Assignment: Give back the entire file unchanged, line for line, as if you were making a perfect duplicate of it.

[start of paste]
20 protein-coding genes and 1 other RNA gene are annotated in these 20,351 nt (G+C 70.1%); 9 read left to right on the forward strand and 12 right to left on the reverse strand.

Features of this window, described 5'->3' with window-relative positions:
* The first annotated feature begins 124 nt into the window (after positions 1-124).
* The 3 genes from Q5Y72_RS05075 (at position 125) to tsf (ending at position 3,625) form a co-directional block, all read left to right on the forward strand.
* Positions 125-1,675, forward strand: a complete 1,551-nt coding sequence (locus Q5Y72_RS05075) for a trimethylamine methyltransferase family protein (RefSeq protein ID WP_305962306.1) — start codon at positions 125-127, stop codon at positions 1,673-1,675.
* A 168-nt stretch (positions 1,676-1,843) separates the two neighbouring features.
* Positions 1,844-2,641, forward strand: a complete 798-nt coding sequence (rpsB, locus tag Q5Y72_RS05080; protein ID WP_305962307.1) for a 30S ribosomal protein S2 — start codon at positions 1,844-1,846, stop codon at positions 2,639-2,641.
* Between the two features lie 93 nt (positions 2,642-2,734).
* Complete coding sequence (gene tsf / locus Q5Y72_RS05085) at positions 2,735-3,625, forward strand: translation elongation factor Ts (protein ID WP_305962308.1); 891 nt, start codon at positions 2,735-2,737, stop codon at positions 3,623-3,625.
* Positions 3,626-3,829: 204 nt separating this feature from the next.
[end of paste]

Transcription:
20 protein-coding genes and 1 other RNA gene are annotated in these 20,351 nt (G+C 70.1%); 9 read left to right on the forward strand and 12 right to left on the reverse strand.

Features of this window, described 5'->3' with window-relative positions:
* The first annotated feature begins 124 nt into the window (after positions 1-124).
* The 3 genes from Q5Y72_RS05075 (at position 125) to tsf (ending at position 3,625) form a co-directional block, all read left to right on the forward strand.
* Positions 125-1,675, forward strand: a complete 1,551-nt coding sequence (locus Q5Y72_RS05075) for a trimethylamine methyltransferase family protein (RefSeq protein ID WP_305962306.1) — start codon at positions 125-127, stop codon at positions 1,673-1,675.
* A 168-nt stretch (positions 1,676-1,843) separates the two neighbouring features.
* Positions 1,844-2,641, forward strand: a complete 798-nt coding sequence (rpsB, locus tag Q5Y72_RS05080; protein ID WP_305962307.1) for a 30S ribosomal protein S2 — start codon at positions 1,844-1,846, stop codon at positions 2,639-2,641.
* Between the two features lie 93 nt (positions 2,642-2,734).
* Complete coding sequence (gene tsf / locus Q5Y72_RS05085) at positions 2,735-3,625, forward strand: translation elongation factor Ts (protein ID WP_305962308.1); 891 nt, start codon at positions 2,735-2,737, stop codon at positions 3,623-3,625.
* Positions 3,626-3,829: 204 nt separating this feature from the next.